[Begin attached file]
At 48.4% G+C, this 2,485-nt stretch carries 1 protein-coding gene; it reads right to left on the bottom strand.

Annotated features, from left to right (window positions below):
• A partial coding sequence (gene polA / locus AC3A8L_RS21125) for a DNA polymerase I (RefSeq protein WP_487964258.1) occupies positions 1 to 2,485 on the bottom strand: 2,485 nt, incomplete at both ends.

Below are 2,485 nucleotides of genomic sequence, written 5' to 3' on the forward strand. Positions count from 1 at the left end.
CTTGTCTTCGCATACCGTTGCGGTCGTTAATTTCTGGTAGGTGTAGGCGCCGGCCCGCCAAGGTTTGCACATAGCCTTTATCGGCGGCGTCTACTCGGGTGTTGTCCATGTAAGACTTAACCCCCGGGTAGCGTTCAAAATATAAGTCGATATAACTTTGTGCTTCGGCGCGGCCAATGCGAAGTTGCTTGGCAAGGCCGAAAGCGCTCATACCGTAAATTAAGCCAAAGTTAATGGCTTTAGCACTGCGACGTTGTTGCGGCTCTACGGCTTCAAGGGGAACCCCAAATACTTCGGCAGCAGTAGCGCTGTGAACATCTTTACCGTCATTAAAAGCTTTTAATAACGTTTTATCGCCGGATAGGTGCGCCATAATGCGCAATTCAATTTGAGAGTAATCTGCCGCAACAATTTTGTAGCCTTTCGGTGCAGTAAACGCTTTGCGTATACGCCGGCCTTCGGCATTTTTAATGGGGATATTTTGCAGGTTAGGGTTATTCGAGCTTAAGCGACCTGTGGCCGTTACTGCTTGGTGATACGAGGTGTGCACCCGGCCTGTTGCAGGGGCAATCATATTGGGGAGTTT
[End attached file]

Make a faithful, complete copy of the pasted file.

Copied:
At 48.4% G+C, this 2,485-nt stretch carries 1 protein-coding gene; it reads right to left on the bottom strand.

Annotated features, from left to right (window positions below):
• A partial coding sequence (gene polA / locus AC3A8L_RS21125) for a DNA polymerase I (RefSeq protein WP_487964258.1) occupies positions 1 to 2,485 on the bottom strand: 2,485 nt, incomplete at both ends.

Below are 2,485 nucleotides of genomic sequence, written 5' to 3' on the forward strand. Positions count from 1 at the left end.
CTTGTCTTCGCATACCGTTGCGGTCGTTAATTTCTGGTAGGTGTAGGCGCCGGCCCGCCAAGGTTTGCACATAGCCTTTATCGGCGGCGTCTACTCGGGTGTTGTCCATGTAAGACTTAACCCCCGGGTAGCGTTCAAAATATAAGTCGATATAACTTTGTGCTTCGGCGCGGCCAATGCGAAGTTGCTTGGCAAGGCCGAAAGCGCTCATACCGTAAATTAAGCCAAAGTTAATGGCTTTAGCACTGCGACGTTGTTGCGGCTCTACGGCTTCAAGGGGAACCCCAAATACTTCGGCAGCAGTAGCGCTGTGAACATCTTTACCGTCATTAAAAGCTTTTAATAACGTTTTATCGCCGGATAGGTGCGCCATAATGCGCAATTCAATTTGAGAGTAATCTGCCGCAACAATTTTGTAGCCTTTCGGTGCAGTAAACGCTTTGCGTATACGCCGGCCTTCGGCATTTTTAATGGGGATATTTTGCAGGTTAGGGTTATTCGAGCTTAAGCGACCTGTGGCCGTTACTGCTTGGTGATACGAGGTGTGCACCCGGCCTGTTGCAGGGGCAATCATATTGGGGAGTTT